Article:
the widest use of the annual chrysanthemum is in adding a bit
of variety to the ubiquitous marigolds and zinnias of early
summer. Annual chrysanthemums are gross feeders, so plant
the seedlings in fertile beds and furnish supplementary feedings
about once every two weeks as suggested for the perennial
types.

Planting and Culture of the Perennial Garden Type
Although perennial chrysanthemums will carry over for sev-
eral years, and can be divided for increase plantings when
growth starts in the spring, it is usually more satisfactory to
destroy the old plants and start new, disease-free plants each
year. The best time to plant is May or very early June.
Planting distances will vary with the type and fertility of
the soil, the method of support and other factors. When chry-
santhemums are grown on fertile soil and staked individually,
18 inches apart in 24-inch rows is a satisfactory distance. If
plants grow in rows to be supported by double horizontal wires,
shorten the interval to 12 inches and allow the branches to
intertwine for additional support.
Drive a square wooden stake close by each plant, and tie
the growing plant with soft cotton cord every 8 or 10 inches.
Wire stakes are likely to whip in the wind and bend under
the weight of water-filled blossoms, when used for out-door
plantings. Wires are used in greenhouses.
After the plants are growing well, apply a mulch of oak
leaves, pine straw or cow manure and start bi-weekly feedings
of a balanced fertilizer. This material may be applied dry
and watered in or, better still, in water solution from a sprinkling
can. Caution-do not allow the nutrient solution to fall upon
the leaves. If this is unavoidable, sprinkle the foliage carefully
after you have finished putting out the fertilizer.
Pinch small-flowered chrysanthemums to induce branching.
Remove the terminal bud when there are four to six leaves.








Repeat as necessary, but don't pinch after July. Handle large-
flowered varieties so that the single terminal bud of each shoot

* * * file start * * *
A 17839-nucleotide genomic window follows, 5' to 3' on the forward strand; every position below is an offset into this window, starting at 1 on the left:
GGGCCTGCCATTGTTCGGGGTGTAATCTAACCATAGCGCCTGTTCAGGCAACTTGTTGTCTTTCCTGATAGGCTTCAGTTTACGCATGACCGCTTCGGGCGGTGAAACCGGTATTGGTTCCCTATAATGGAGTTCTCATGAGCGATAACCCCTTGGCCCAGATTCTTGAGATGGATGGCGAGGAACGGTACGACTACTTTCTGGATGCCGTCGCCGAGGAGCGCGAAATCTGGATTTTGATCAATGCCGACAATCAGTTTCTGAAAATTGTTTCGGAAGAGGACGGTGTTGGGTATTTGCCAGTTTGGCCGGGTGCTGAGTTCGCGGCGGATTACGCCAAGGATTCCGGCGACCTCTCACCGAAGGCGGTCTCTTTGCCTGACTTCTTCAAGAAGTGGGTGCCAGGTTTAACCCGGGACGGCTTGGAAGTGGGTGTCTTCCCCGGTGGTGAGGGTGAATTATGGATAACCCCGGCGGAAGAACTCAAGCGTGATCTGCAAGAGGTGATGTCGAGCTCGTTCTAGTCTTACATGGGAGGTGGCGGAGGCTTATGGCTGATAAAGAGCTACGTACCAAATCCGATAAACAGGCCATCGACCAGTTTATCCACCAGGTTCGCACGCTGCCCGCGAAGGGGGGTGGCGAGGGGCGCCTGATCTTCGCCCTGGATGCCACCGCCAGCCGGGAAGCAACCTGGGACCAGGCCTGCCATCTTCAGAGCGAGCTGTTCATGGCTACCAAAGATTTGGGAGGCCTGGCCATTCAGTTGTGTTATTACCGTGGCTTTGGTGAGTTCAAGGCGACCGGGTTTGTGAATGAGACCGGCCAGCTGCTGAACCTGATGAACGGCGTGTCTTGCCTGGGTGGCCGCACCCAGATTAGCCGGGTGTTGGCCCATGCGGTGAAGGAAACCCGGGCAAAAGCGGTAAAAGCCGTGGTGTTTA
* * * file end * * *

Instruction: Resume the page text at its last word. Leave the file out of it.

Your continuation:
forms the flower; remove all axillary buds at the leaf bases
as soon as they can be grasped by the thumb and forefinger.

Control Diseases
Leaf-spotting of chrysanthemums, the result of infection
by several different fungi, is particularly serious in Florida,
and in certain years clean foliage is restricted to small rosettes
just below the blossoms. A suitable fungicide, such as cuprous
oxide, Flordo or the new Fermate spray, should be used fre-
quently during the growing season to keep these insidious dis-
eases from becoming established on new foliage. The old
brown leaves carry the disease over from one season to the
next, and for this reason the ground under the plants must
be drenched with the fungicide.
Because the foliage diseases are carried over so readily, the
old practice of increasing chrysanthemums by division is dis-
couraged. This easy method of propagation is almost certain
to transmit leaf-spot to new plantings. The preferred method
is to buy new, clean, rooted cuttings in June from a specialist,
pot these in fresh soil, and then set the plants in a fertile bed
which has not had chrysanthemums in it recently. Rooted
cuttings may be set direct in fertile beds if they are carefully
shaded and faithfully watered.
Chrysanthemum stunt is a virus disease which became wide-
spread in the nineteen forties. Plants infected with this virus
remain dwarfed and flower-less. Northern chrysanthemum spe-
cialists take great pains to grow stunt-free planting stock. Upon
inquiry these firms will submit lists of their stunt-free varieties.
If it is not feasible to purchase fresh plants, take leafy
tips from vigorous new shoots and dip these slips in a solution
made by mixing 1 ounce of Fermate in 3 gallons of water.
Set these leafy cuttings in fresh sand in a propagating box
made from new boards.
While the application of the fungicidal spray at frequent